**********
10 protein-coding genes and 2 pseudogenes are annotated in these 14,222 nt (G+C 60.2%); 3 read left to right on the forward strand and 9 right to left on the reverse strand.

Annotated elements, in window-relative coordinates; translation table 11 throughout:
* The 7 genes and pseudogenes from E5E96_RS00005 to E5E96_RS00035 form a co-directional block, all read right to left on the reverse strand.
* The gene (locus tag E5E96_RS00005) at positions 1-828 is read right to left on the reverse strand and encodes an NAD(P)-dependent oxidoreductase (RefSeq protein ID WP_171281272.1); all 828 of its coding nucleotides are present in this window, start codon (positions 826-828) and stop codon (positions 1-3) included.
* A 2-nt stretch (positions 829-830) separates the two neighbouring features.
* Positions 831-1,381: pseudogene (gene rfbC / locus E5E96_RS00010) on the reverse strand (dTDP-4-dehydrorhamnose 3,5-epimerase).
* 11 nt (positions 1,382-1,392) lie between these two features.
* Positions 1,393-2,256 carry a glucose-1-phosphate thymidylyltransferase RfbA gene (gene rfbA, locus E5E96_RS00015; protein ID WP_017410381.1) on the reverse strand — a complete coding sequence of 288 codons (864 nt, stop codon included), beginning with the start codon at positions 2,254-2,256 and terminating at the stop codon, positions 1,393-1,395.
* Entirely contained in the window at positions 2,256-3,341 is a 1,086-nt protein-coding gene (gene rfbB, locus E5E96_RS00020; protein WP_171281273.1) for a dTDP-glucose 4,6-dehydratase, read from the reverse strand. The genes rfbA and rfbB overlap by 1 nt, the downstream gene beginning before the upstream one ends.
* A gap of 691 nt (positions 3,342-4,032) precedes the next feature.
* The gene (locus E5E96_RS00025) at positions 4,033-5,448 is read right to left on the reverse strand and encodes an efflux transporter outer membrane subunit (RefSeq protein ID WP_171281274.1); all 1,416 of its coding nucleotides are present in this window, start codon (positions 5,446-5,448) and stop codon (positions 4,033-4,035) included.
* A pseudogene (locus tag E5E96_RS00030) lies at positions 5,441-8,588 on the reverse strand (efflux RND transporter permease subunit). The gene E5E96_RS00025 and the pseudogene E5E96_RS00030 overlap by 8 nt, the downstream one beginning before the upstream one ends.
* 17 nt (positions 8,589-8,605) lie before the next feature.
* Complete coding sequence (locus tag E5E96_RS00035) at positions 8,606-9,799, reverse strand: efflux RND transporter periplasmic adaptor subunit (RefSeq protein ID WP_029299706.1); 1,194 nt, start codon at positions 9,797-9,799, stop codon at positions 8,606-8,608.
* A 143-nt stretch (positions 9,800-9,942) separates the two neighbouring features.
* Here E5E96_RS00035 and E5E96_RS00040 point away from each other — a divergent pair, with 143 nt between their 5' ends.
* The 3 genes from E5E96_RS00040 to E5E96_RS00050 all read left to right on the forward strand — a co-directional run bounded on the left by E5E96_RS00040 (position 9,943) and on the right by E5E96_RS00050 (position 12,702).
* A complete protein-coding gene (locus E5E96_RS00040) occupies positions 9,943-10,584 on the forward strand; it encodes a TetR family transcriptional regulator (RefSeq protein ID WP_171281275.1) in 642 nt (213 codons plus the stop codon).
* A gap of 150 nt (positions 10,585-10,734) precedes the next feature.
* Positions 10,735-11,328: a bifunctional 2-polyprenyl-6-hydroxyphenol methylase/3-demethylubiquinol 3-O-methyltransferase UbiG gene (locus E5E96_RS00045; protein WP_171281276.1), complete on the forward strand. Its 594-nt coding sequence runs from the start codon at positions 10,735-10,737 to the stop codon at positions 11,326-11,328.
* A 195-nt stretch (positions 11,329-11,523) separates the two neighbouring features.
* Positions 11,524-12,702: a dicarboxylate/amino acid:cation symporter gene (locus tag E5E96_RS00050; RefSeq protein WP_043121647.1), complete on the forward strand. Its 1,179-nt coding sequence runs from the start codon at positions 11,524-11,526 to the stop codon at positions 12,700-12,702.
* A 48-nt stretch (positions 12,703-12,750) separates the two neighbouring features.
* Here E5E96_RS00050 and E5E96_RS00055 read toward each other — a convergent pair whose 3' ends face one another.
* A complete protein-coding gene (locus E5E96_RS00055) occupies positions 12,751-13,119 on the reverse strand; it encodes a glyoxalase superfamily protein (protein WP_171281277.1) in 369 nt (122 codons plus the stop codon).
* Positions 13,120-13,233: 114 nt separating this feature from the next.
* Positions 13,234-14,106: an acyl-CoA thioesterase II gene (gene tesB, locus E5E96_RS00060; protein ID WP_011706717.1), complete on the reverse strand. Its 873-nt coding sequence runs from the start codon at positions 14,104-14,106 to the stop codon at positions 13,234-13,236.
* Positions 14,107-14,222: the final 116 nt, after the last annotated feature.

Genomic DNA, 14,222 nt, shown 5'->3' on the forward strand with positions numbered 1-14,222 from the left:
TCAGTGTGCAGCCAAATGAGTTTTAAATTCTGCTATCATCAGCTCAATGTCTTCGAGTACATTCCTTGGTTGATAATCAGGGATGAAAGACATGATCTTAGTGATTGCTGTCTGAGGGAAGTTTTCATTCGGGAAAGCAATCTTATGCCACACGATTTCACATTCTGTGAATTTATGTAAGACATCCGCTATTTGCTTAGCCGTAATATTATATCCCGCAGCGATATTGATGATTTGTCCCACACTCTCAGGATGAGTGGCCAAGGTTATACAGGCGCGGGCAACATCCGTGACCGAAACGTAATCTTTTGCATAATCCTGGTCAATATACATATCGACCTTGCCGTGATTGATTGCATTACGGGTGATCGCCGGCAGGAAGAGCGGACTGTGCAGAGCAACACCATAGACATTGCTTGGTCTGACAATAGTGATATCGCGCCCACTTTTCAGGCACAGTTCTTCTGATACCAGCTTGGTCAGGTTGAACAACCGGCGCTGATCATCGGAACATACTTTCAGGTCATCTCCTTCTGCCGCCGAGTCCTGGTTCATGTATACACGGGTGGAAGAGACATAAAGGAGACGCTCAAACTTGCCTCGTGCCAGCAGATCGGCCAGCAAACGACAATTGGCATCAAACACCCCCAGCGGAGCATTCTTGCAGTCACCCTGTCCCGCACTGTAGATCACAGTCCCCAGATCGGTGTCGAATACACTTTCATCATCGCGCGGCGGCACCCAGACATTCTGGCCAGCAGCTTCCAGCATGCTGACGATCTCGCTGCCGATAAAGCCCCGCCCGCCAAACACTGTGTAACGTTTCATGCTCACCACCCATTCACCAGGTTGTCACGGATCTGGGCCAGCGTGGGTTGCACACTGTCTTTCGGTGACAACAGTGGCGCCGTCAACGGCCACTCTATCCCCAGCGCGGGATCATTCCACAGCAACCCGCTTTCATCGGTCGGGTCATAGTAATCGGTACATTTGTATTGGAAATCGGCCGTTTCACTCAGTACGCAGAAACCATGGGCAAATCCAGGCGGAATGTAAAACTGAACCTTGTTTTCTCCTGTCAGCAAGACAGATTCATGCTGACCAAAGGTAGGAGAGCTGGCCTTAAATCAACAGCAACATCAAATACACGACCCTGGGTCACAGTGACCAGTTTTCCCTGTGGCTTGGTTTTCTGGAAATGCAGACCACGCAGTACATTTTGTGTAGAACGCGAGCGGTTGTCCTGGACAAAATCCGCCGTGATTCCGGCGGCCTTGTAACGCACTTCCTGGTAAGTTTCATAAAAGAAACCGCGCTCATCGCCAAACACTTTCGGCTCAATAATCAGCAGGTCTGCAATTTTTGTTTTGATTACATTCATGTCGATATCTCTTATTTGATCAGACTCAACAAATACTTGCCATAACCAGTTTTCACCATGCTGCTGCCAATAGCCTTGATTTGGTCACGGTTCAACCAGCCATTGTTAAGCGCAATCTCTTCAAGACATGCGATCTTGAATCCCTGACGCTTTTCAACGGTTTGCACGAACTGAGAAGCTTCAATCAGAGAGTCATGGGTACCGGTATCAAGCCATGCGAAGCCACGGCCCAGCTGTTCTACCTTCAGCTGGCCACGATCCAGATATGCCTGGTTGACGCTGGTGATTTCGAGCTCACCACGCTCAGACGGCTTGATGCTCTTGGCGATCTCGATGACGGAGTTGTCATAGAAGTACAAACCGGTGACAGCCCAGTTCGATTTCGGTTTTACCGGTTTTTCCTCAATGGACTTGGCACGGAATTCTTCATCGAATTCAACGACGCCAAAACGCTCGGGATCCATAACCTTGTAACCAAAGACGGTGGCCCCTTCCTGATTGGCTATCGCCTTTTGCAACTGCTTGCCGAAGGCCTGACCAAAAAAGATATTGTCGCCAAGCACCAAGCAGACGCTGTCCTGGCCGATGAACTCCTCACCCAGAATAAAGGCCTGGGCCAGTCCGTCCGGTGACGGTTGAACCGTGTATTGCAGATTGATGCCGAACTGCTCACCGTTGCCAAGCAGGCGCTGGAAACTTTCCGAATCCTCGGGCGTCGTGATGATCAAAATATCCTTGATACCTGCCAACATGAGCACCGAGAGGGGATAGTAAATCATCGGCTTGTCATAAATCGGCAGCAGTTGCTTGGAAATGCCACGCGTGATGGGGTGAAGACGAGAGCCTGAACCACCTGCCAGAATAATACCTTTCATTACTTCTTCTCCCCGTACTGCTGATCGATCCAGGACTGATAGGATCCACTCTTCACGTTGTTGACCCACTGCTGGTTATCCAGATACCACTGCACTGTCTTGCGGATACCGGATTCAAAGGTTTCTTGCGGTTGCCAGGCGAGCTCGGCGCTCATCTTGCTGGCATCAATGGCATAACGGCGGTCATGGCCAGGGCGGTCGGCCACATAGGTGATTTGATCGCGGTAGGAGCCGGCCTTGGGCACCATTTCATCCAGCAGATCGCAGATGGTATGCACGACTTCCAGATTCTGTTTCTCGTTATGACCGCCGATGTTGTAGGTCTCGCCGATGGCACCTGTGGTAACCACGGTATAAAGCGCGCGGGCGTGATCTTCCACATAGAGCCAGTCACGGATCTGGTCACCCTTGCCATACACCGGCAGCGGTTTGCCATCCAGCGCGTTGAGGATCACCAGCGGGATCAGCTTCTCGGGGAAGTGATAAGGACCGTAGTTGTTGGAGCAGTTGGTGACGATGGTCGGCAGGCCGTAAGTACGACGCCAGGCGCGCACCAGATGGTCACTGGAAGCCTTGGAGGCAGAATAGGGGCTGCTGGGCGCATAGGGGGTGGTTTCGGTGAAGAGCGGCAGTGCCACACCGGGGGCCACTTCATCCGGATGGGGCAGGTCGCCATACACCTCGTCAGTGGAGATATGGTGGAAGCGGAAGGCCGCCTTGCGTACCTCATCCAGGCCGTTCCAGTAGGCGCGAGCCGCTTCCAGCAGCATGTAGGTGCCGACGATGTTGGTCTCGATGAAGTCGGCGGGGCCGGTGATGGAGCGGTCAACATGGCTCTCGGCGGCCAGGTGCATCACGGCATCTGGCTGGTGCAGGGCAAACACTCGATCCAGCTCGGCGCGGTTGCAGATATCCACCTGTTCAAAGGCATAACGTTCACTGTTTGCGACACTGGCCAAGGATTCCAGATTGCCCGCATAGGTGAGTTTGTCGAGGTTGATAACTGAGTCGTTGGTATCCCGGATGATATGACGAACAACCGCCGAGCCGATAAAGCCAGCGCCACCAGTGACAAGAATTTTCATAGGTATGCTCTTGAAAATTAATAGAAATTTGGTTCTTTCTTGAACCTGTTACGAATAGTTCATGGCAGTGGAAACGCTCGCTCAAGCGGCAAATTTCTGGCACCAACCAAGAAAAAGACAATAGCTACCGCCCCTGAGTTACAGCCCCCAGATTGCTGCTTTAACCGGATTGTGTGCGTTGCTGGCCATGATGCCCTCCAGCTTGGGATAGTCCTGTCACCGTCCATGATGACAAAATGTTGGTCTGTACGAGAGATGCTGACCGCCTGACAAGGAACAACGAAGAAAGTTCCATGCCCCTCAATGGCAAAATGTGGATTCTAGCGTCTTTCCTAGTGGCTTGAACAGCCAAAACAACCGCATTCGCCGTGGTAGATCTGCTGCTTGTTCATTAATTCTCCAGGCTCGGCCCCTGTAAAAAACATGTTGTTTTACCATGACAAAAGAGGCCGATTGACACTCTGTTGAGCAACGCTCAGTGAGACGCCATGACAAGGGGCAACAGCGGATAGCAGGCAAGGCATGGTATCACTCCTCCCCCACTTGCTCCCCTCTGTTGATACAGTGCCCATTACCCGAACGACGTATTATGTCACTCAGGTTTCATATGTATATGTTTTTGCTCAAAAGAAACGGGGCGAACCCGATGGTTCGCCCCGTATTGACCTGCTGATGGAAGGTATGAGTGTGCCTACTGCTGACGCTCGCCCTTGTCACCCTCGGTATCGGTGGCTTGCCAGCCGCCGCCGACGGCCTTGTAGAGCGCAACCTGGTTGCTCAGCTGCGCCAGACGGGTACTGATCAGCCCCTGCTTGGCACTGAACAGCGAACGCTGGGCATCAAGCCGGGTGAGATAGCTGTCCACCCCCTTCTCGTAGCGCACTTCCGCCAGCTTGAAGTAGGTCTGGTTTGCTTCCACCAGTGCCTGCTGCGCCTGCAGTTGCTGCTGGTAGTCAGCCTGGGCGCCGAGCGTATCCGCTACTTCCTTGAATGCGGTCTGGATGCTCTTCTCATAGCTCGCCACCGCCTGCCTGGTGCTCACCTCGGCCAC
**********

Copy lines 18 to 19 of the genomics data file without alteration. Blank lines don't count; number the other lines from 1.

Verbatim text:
* A complete protein-coding gene (locus E5E96_RS00040) occupies positions 9,943-10,584 on the forward strand; it encodes a TetR family transcriptional regulator (RefSeq protein ID WP_171281275.1) in 642 nt (213 codons plus the stop codon).
* A gap of 150 nt (positions 10,585-10,734) precedes the next feature.